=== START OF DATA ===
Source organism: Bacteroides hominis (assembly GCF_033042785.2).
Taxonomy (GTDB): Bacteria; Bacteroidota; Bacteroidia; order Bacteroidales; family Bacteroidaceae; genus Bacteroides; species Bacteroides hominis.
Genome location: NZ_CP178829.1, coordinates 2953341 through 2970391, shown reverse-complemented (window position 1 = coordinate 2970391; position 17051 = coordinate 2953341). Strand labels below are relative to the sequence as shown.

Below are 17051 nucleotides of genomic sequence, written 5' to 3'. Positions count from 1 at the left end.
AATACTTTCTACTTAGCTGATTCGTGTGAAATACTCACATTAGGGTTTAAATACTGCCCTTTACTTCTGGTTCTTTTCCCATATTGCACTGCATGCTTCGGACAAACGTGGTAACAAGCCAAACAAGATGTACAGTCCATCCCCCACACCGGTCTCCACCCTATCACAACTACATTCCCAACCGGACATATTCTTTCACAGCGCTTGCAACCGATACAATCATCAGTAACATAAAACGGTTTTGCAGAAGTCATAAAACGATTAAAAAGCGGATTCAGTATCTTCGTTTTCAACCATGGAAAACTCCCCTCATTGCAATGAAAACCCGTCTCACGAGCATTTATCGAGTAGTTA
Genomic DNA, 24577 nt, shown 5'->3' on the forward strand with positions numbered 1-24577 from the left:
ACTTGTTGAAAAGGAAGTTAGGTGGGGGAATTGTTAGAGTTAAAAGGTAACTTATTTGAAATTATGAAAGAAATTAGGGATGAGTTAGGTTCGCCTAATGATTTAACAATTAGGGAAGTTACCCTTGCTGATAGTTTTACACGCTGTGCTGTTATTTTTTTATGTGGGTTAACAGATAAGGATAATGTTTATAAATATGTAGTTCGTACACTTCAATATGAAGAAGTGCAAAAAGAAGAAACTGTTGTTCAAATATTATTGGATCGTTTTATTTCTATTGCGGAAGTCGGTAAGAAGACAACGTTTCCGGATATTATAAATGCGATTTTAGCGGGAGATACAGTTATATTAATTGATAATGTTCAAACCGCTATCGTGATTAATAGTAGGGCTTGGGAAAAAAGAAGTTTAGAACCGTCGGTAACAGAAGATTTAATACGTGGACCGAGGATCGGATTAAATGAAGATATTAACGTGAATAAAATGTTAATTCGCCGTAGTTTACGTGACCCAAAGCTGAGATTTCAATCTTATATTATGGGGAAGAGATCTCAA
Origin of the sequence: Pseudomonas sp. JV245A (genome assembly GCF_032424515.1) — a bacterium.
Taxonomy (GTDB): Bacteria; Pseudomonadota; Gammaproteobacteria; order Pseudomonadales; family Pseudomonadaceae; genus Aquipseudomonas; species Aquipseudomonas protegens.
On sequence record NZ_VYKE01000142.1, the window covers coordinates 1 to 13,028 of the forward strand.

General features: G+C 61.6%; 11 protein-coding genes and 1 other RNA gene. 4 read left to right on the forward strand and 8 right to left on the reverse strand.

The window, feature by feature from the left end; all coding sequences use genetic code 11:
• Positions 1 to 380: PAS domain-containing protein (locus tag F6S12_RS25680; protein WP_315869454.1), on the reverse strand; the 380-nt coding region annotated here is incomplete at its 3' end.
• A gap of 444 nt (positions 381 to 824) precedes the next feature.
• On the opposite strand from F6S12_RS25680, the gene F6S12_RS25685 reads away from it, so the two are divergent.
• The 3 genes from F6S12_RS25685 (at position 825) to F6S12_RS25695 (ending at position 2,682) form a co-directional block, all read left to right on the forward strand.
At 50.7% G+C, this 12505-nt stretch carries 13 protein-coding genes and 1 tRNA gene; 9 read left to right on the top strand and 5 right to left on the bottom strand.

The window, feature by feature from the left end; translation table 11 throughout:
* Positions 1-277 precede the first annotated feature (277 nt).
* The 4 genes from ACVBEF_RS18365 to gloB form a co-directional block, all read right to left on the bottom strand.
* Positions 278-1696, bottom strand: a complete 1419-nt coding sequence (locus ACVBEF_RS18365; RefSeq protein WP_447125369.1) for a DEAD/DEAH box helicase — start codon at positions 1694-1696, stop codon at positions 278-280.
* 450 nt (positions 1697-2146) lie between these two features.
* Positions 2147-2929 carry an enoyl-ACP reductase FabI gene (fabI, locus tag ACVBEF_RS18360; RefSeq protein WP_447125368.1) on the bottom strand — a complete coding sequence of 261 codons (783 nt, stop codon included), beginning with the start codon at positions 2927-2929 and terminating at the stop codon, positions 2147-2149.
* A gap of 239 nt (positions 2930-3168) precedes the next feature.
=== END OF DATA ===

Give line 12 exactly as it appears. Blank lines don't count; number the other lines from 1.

The window, feature by feature from the left end; all coding sequences use genetic code 11: